Necessity Not the Only Test for Parties Seeking to be Added to a Proceeding

Justice Kane’s decision in Apotex Inc. v. Minister of Health, 2016 FC 776, has clarified that not all parties will be required to satisfy the strict test of necessity in order to be added to a proceeding.

Justice Kane’s decision arose in the context of an Order which had allowed the Information Commissioner of Canada to be added as a Respondent to an application commenced by Apotex. The underlying application was for judicial review of the Minister of Health’s decision to disclose information from Apotex’ Abbreviated New Drug Submission to a party that had filed an access to information request. After Apotex commenced the application for judicial review, the Commissioner successfully brought a motion to be added as a respondent in the judicial review application as it was permitted to do under paragraph 42(1)(c) of the Access to Information Act.

On appeal, Apotex argued that the Prothonotary had erred by failing to apply the stringent test of necessity before a party would be added under Rule 104 of the Federal Court Rules. In Apotex’ view, special circumstances had to exist to justify a departure from the rule that it is up to the applicant to identify the respondent.

The Commissioner accepted that the test under Rule 104 was stringent, but argued that the jurisprudence did not address application of the rule when a statutory provision specifically provided for an Agent of Parliament to be added as a party. In the Commissioner’s case, the Access to Information Act specifically permitted the Commissioner to seek leave of the Court to be added as a respondent.

Justice Kane agreed with the Commissioner that a strict interpretation of Rule 104 without considering the Access to Information Act could undermine the intent of Parliament:

[54] Although Rule 104 and paragraph 42(1)(c) may not be inconsistent on their face, the strict interpretation of Rule 104 would likely make it impossible in most circumstances to grant leave to the Commissioner. The Rule must be adapted accordingly.

Apotex pointed to Thibodeau, a case in which the Court of Appeal denied a motion by the Commission of Official Languages (“COL”) to be added as a respondent, even though the Official Languages Act provided that the COL could be granted leave to be added as a party. In that case, the FCA held that a person seeking to be joined as a party must be someone whose presence is necessary. Justice Kane distinguished Thibodeau, holding:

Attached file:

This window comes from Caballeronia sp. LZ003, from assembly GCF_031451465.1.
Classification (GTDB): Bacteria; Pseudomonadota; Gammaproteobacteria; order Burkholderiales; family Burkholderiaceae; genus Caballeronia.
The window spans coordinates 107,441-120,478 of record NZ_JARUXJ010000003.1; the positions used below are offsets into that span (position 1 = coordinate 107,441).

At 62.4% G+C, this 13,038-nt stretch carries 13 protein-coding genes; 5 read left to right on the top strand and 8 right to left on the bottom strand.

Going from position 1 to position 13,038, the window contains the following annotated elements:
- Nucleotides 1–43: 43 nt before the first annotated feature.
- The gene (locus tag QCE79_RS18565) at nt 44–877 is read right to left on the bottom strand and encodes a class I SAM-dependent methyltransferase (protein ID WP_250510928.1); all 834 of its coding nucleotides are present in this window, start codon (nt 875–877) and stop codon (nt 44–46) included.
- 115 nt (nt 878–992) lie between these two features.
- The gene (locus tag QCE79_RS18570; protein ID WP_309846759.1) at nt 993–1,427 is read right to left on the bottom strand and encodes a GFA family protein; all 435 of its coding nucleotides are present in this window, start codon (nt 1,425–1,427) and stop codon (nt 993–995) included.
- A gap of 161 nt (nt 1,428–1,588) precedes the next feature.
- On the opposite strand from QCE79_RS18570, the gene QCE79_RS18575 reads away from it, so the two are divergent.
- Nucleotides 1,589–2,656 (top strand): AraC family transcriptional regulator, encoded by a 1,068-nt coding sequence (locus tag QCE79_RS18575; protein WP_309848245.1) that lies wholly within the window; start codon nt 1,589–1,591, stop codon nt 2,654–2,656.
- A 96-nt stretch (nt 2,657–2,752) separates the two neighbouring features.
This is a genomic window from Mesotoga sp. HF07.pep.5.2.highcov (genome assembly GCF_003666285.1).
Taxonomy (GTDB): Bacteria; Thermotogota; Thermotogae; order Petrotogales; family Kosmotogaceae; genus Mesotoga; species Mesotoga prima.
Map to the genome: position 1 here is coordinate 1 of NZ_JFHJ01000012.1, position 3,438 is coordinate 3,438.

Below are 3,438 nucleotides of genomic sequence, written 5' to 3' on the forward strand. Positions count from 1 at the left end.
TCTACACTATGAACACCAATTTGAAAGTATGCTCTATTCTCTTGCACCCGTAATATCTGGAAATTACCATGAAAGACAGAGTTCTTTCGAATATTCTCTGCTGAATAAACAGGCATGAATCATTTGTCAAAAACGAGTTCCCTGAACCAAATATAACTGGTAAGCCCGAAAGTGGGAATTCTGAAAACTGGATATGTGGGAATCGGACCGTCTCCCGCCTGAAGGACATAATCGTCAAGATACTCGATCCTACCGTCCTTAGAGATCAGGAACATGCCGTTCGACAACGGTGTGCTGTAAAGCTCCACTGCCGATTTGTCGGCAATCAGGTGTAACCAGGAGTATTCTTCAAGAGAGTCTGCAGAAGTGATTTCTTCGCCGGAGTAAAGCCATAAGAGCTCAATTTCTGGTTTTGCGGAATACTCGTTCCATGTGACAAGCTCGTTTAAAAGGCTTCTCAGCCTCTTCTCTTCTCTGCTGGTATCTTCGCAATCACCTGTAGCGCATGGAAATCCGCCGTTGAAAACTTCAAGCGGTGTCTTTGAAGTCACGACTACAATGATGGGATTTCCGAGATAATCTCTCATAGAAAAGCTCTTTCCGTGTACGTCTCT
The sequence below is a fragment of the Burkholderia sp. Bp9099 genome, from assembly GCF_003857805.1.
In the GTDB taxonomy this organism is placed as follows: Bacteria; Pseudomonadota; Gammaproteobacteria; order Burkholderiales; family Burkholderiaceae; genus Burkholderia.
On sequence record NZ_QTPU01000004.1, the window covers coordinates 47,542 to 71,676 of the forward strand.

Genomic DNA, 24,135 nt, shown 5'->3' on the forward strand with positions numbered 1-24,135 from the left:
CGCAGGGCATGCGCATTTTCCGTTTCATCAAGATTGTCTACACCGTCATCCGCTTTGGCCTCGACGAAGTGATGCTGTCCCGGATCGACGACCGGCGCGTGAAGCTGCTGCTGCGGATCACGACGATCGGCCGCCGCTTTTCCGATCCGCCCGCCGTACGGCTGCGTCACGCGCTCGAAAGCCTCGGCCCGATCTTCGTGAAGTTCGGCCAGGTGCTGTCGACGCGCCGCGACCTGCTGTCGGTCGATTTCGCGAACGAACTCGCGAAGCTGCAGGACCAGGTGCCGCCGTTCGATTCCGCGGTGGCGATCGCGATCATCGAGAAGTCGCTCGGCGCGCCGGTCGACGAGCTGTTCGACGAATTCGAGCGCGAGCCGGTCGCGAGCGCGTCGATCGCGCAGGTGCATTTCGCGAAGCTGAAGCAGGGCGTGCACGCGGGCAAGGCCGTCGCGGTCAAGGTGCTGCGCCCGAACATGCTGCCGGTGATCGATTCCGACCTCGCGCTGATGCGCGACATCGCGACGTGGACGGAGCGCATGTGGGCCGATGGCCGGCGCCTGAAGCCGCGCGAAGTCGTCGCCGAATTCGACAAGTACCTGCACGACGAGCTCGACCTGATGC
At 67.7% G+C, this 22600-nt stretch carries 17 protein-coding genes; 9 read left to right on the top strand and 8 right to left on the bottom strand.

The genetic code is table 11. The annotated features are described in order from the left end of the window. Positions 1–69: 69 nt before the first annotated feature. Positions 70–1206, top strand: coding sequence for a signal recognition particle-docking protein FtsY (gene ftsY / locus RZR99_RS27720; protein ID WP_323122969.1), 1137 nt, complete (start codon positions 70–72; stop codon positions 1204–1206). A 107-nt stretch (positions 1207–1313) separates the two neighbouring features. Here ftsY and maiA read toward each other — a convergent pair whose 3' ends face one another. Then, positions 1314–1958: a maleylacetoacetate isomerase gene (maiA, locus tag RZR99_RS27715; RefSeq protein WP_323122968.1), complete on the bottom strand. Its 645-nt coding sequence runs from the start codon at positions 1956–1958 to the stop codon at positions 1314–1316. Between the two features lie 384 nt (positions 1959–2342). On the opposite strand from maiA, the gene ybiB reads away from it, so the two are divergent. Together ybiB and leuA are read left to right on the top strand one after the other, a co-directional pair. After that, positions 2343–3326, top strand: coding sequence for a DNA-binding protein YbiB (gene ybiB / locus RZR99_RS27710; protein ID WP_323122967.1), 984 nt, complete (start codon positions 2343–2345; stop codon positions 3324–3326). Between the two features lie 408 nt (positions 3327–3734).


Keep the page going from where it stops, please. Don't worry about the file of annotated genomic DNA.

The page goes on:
[64] The issue in the present case is not what “necessary” means or whether the Commissioner is a necessary party, but whether necessity is the only test for adding a party, as found in Thibodeau. In my view, Thibodeau can be distinguished and, with respect, should not be relied on for the proposition that necessity is the only test, regardless of an applicable statutory provision. First, it appears that Justice Blais accepted that Rule 104 applied in the context of the statutory provision, but did not address the implications or whether the Rules could override the statutory provision to the extent that the statutory intent was impaired. Second, it appears that Rule 1.1 was not raised, which provides that the statutory provision prevails to the extent of any inconsistency with the Rules. Third, it appears that the earlier jurisprudence of Canada (HRC), which specifically states that the Rules should be adapted where the statute grants tribunals the possibility of participating and specifically mentions the Access to Information Act, was not raised to the Court of Appeal’s attention in Thibodeau.

Justice Kane went on to conclude that the Commissioner would not automatically be added as a party in every case. Rather, the Court would have to consider whether and how the addition of the Commissioner would assist the Court, based on submissions made by the parties.

Apotex has appealed the decision of Justice Kane.